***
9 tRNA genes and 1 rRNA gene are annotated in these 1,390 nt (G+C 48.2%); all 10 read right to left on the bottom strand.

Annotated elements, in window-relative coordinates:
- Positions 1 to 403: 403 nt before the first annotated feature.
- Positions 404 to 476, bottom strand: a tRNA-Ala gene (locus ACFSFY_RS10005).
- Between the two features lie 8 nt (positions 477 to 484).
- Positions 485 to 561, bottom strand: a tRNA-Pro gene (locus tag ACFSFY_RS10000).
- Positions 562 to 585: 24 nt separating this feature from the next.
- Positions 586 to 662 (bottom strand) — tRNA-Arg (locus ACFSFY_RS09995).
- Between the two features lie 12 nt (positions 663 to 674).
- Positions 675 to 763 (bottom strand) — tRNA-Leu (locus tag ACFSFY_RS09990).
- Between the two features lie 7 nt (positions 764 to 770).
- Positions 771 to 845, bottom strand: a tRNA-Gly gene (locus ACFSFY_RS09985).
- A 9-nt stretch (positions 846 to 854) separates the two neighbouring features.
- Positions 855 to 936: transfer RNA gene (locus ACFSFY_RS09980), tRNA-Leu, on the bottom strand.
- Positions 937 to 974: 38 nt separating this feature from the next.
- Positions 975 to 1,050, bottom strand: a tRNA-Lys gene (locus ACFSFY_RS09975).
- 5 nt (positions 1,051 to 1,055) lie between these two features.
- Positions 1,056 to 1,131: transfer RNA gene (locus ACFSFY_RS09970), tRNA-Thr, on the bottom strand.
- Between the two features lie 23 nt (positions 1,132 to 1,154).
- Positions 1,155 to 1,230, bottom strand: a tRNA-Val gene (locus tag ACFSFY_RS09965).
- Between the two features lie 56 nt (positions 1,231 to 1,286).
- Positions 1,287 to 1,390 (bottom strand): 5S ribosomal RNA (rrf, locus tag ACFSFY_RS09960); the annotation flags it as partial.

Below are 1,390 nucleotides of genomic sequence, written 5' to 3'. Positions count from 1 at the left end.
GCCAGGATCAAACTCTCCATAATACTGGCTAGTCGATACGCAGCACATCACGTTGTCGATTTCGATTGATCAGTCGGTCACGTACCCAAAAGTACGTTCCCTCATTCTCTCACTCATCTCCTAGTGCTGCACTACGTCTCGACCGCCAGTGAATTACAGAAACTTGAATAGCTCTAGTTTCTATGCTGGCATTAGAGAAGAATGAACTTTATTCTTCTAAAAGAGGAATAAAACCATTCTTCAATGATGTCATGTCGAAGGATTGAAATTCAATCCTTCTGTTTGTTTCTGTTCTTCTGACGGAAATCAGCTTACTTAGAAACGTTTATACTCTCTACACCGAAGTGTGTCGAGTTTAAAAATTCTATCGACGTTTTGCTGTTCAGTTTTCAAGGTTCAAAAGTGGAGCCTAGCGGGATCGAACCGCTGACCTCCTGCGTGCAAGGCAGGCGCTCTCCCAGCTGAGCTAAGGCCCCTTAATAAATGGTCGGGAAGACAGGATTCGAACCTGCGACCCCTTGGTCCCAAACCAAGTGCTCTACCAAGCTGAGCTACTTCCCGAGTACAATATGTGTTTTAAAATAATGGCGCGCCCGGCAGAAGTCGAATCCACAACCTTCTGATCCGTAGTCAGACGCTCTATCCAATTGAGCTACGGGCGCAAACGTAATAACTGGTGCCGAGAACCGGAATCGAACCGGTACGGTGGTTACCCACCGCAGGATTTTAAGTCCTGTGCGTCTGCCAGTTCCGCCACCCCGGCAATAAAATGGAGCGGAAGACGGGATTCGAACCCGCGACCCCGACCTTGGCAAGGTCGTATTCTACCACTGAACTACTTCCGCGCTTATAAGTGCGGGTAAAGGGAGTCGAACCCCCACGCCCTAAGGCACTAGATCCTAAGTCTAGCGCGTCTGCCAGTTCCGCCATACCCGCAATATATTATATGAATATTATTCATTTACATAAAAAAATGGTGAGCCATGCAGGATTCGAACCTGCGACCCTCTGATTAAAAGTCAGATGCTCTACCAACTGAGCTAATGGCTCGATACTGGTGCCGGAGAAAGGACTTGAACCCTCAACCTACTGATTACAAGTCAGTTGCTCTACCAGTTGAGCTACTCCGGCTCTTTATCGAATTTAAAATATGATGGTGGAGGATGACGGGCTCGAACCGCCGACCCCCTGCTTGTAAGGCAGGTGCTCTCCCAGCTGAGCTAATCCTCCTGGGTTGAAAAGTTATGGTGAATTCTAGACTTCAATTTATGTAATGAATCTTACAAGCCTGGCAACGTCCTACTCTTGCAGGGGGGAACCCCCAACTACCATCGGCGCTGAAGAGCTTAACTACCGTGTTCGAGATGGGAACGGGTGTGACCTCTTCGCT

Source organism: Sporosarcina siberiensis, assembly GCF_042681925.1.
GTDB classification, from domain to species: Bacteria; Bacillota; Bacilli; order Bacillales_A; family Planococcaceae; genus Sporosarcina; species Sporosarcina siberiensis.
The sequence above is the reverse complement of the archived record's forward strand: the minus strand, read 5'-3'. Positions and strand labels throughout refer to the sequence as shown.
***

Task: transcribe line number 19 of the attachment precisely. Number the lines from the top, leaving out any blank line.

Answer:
- Between the two features lie 23 nt (positions 1,132 to 1,154).